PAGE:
What if we averaged ten visitors a day? Loveland would have $1,251,950 from outside our community flowing through Loveland's economy. That is over one and a quarter million dollars a year in addition to what the city is already circulating.
Why Support 2B?
Loveland business and community will realize several benefits with the passage of 2B:
- Creation of jobs in the service, recreation, entertainment and hospitality industries in Loveland
- Improved awareness of Loveland and our amenities
- Enhanced economic development
- Improved promotion of tourism and conventions
- Increased number of community events
What Others Are Saying
From Christopher McLaughlin
Supoorting a Lodging Tax to Build a Better Downtown Loveland
In 2006, my partner Josh Emrich and I brought together the best creative minds in branding, design and interactive technologies to create a small, yet powerful design firm located in downtown Loveland called the Tenfold Collective. Our name says it all. We help our clients communicate in a way that pays back tenfold.
We also believe in supporting initiatives that payback tenfold for our community. And that is why we support the 2B, the proposed lodging tax. We believe the lodging tax will bring improved awareness of Loveland and our amenities; create jobs in the service, recreation, entertainment and hospitality industries; increase the number of community events; and improve tourism, bringing more conventions to Loveland.
We chose downtown Loveland as the location for the Tenfold Collective because we enjoy the architectural diversity, art, unique shops and restaurants downtown Loveland has to offer. We believe in supporting the historic preservation of the buildings, as well as the cultural activities, downtown festivals and events, but we can’t do that effectively without the marketing dollars Proposition 2B will bring to the community.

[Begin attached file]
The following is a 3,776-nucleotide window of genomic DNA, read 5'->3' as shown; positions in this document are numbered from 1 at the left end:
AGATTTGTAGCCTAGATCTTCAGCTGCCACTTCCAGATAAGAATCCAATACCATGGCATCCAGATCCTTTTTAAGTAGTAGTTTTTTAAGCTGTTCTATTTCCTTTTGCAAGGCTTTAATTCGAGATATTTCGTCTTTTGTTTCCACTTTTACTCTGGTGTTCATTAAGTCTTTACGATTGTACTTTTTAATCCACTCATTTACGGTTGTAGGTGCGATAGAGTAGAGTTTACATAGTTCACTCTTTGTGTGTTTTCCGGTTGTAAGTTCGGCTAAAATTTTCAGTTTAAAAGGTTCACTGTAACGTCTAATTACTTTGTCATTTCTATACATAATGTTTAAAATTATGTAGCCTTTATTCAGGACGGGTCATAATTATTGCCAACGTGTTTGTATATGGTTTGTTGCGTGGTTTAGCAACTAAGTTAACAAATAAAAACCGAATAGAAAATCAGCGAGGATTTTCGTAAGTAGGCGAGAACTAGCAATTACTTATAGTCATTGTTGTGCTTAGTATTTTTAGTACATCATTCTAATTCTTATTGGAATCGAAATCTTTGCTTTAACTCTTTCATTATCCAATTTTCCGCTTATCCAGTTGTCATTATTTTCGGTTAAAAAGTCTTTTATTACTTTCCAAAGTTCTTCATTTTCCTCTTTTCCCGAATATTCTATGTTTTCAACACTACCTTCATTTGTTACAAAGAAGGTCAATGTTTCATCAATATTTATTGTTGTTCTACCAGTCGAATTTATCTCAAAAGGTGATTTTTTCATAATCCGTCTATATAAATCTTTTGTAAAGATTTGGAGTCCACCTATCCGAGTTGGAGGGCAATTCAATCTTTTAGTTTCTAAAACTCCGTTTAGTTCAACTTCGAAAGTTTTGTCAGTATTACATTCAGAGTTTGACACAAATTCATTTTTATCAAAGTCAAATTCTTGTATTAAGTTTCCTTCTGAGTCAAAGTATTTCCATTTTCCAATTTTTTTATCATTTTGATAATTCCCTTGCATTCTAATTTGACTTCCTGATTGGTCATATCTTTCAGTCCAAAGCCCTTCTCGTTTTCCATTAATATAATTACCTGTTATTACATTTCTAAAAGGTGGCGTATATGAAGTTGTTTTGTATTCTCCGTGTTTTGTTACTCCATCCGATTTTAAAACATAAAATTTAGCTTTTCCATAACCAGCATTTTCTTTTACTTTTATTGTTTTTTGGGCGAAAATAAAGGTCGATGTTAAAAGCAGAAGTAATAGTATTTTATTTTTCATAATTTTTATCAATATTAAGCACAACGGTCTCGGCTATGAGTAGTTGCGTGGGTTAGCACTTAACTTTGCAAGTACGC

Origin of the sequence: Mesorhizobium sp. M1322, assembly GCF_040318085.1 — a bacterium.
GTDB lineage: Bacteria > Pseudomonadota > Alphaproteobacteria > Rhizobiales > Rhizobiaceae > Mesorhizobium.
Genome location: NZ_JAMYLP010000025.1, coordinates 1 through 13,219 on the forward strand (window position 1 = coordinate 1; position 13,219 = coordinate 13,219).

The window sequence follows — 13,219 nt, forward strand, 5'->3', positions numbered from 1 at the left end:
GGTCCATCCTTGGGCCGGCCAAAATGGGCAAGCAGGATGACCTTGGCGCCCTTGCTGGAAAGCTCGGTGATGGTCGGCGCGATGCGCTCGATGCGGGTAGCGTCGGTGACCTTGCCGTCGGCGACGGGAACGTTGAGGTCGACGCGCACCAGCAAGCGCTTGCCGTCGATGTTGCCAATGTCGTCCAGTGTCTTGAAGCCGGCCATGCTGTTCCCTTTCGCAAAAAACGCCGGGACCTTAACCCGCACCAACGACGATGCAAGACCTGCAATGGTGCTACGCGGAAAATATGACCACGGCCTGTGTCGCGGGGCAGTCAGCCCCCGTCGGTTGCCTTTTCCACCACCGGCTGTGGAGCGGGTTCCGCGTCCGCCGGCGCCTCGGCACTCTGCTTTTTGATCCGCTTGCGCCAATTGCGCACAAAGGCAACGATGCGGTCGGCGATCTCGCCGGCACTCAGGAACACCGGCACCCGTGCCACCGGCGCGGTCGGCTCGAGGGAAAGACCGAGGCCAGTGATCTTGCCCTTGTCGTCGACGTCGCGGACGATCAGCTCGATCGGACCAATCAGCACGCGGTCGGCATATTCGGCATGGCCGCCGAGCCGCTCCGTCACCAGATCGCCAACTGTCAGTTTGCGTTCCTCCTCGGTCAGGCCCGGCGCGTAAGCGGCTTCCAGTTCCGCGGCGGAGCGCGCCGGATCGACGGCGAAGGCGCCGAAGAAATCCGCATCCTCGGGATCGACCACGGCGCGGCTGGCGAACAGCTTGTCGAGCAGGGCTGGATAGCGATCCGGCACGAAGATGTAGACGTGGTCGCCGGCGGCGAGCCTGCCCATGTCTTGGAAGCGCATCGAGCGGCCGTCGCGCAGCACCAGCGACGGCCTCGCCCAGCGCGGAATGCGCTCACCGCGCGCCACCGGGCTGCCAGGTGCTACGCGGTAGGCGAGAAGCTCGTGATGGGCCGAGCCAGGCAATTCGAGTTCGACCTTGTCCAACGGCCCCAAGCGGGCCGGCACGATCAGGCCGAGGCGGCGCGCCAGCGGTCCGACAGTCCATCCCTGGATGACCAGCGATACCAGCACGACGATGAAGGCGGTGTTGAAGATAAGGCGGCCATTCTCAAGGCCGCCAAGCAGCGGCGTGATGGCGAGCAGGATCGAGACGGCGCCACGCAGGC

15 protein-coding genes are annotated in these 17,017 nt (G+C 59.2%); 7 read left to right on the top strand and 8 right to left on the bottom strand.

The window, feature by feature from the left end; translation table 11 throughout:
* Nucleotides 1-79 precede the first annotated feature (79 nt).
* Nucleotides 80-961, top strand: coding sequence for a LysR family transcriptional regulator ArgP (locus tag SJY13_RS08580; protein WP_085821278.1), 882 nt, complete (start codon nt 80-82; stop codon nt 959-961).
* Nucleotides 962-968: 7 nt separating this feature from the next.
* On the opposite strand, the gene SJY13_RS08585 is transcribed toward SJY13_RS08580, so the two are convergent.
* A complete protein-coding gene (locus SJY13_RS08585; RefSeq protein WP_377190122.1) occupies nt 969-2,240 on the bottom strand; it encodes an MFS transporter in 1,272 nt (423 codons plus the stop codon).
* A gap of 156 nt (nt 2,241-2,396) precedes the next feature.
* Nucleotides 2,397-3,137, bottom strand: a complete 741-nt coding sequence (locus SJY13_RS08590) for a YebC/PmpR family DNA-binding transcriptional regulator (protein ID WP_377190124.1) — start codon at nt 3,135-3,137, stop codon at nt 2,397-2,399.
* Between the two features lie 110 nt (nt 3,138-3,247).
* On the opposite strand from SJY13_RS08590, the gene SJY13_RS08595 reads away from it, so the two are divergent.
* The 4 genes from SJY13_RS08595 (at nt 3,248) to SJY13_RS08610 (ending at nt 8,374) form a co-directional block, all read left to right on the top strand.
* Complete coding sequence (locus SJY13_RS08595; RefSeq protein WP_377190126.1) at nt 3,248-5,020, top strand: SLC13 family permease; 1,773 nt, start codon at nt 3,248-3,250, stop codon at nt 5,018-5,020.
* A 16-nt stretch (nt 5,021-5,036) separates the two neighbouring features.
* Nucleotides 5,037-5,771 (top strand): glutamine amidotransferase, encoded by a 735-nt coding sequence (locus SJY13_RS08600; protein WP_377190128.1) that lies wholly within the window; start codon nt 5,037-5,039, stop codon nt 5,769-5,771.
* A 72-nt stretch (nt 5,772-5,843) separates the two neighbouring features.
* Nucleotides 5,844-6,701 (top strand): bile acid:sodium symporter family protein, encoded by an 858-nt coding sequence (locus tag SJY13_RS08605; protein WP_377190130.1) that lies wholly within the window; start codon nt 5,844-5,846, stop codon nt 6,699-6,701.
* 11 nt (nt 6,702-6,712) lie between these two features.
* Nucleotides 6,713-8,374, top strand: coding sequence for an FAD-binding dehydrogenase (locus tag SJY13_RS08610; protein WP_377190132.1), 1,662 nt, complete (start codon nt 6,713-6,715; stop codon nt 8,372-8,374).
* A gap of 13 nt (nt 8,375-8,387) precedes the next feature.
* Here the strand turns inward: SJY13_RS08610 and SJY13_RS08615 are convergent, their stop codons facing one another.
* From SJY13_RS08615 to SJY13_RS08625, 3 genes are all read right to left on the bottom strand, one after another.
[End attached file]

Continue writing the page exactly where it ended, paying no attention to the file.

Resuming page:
Help us support the museum… preserve the Rialto. Join us in voting “yes” on 2B and in creating a better Loveland!
From Roxie Ellis
Support for Voting 'Yes' on 2B - Lodging Tax
I love that every February the city of Loveland is at the front of everyone’s minds. Wouldn’t it be great if Loveland were at the top of everyone’s minds all year ‘round?
Just think of all the tourists we could bring here! Think of all the money we could generate for Loveland businesses – the hotels for couples looking to get away… the wedding professionals like myself that would benefit from couples wanting to get married here… we host over 120 weddings per year with over 50% coming from the Denver Metro area and with the average wedding being 200 guests that means 12,000 visitors that have the possibly of needing lodging and we are only one venue. We would love to see Loveland thought of as a destination wedding city.
For this to happen, we need to promote Loveland. To do this, we need money. From where? A lodging tax. It is NOT a tax on Lovelanders. It’s a tax on individuals occupying a hotel room. If Loveland passes a lodging tax, we can put Loveland on the map as a year round destination for LOVE. Join me in voting “yes” on 2B this November.
Ellis Ranch Event Center & Wedding Parks
2333 Ellis Ranch Lane
Loveland, Colorado 80538
From Cathy Vance
Support for Voting 'Yes' on 2B - Lodging Tax
A lodging tax will bring additional funding to our city. It is said that for every $1 spent on lodging, $3.43 goes back into the community and the local economy.
A growing economy will positively impact the housing community. According to the report, ‘Tourism in the Fort Collins Economy’ by Harvey Cutler with Colorado State University, expanding tourism within a city makes housing more affordable and reduces income inequality. It will also grow local businesses and give us the means to entice larger companies to move to Loveland, which will increase jobs. All of these things have a positive outlook on our local economy and our local housing community. More of our residents will have job opportunities and affordable housing options.
I am a Loveland resident and REALTOR® and one of the best benefits of my job is helping potential homeowners recognize the abundant amenities that Loveland offers. I know that a lodging tax will provide the revenue to bring many new opportunities to our city. I strongly encourage the community to recognize the benefits and vote ‘yes’ on 2B in November.